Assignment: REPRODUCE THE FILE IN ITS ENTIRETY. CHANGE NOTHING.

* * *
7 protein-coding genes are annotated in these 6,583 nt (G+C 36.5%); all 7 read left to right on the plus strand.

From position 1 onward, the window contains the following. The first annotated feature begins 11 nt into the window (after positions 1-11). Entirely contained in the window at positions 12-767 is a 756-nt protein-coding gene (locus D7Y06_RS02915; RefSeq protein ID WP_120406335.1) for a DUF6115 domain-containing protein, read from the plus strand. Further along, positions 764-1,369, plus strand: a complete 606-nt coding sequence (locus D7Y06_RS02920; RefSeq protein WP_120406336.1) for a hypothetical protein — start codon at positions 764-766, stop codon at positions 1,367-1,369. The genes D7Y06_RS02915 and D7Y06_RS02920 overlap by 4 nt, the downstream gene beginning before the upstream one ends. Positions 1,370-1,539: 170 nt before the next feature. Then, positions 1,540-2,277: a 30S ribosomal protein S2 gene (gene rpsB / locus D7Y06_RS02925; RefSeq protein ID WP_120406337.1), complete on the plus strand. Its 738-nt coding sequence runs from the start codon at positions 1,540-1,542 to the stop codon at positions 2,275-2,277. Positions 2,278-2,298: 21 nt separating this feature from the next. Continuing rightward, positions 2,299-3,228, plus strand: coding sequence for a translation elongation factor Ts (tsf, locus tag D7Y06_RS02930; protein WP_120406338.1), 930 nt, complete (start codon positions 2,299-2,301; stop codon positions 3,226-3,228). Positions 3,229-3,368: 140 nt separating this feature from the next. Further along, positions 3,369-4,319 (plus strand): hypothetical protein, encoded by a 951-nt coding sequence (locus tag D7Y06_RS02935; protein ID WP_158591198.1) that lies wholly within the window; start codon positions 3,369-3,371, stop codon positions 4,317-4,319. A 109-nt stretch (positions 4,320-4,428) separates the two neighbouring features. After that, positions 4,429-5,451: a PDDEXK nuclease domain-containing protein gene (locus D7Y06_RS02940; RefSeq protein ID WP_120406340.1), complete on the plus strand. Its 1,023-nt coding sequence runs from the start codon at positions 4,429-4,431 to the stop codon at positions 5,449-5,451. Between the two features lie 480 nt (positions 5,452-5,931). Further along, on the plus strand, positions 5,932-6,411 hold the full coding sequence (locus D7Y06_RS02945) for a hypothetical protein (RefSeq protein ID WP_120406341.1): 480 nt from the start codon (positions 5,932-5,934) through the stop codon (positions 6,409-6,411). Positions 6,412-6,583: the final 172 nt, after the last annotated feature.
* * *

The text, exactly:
7 protein-coding genes are annotated in these 6,583 nt (G+C 36.5%); all 7 read left to right on the plus strand.

From position 1 onward, the window contains the following. The first annotated feature begins 11 nt into the window (after positions 1-11). Entirely contained in the window at positions 12-767 is a 756-nt protein-coding gene (locus D7Y06_RS02915; RefSeq protein ID WP_120406335.1) for a DUF6115 domain-containing protein, read from the plus strand. Further along, positions 764-1,369, plus strand: a complete 606-nt coding sequence (locus D7Y06_RS02920; RefSeq protein WP_120406336.1) for a hypothetical protein — start codon at positions 764-766, stop codon at positions 1,367-1,369. The genes D7Y06_RS02915 and D7Y06_RS02920 overlap by 4 nt, the downstream gene beginning before the upstream one ends. Positions 1,370-1,539: 170 nt before the next feature. Then, positions 1,540-2,277: a 30S ribosomal protein S2 gene (gene rpsB / locus D7Y06_RS02925; RefSeq protein ID WP_120406337.1), complete on the plus strand. Its 738-nt coding sequence runs from the start codon at positions 1,540-1,542 to the stop codon at positions 2,275-2,277. Positions 2,278-2,298: 21 nt separating this feature from the next. Continuing rightward, positions 2,299-3,228, plus strand: coding sequence for a translation elongation factor Ts (tsf, locus tag D7Y06_RS02930; protein WP_120406338.1), 930 nt, complete (start codon positions 2,299-2,301; stop codon positions 3,226-3,228). Positions 3,229-3,368: 140 nt separating this feature from the next. Further along, positions 3,369-4,319 (plus strand): hypothetical protein, encoded by a 951-nt coding sequence (locus tag D7Y06_RS02935; protein ID WP_158591198.1) that lies wholly within the window; start codon positions 3,369-3,371, stop codon positions 4,317-4,319. A 109-nt stretch (positions 4,320-4,428) separates the two neighbouring features. After that, positions 4,429-5,451: a PDDEXK nuclease domain-containing protein gene (locus D7Y06_RS02940; RefSeq protein ID WP_120406340.1), complete on the plus strand. Its 1,023-nt coding sequence runs from the start codon at positions 4,429-4,431 to the stop codon at positions 5,449-5,451. Between the two features lie 480 nt (positions 5,452-5,931). Further along, on the plus strand, positions 5,932-6,411 hold the full coding sequence (locus D7Y06_RS02945) for a hypothetical protein (RefSeq protein ID WP_120406341.1): 480 nt from the start codon (positions 5,932-5,934) through the stop codon (positions 6,409-6,411). Positions 6,412-6,583: the final 172 nt, after the last annotated feature.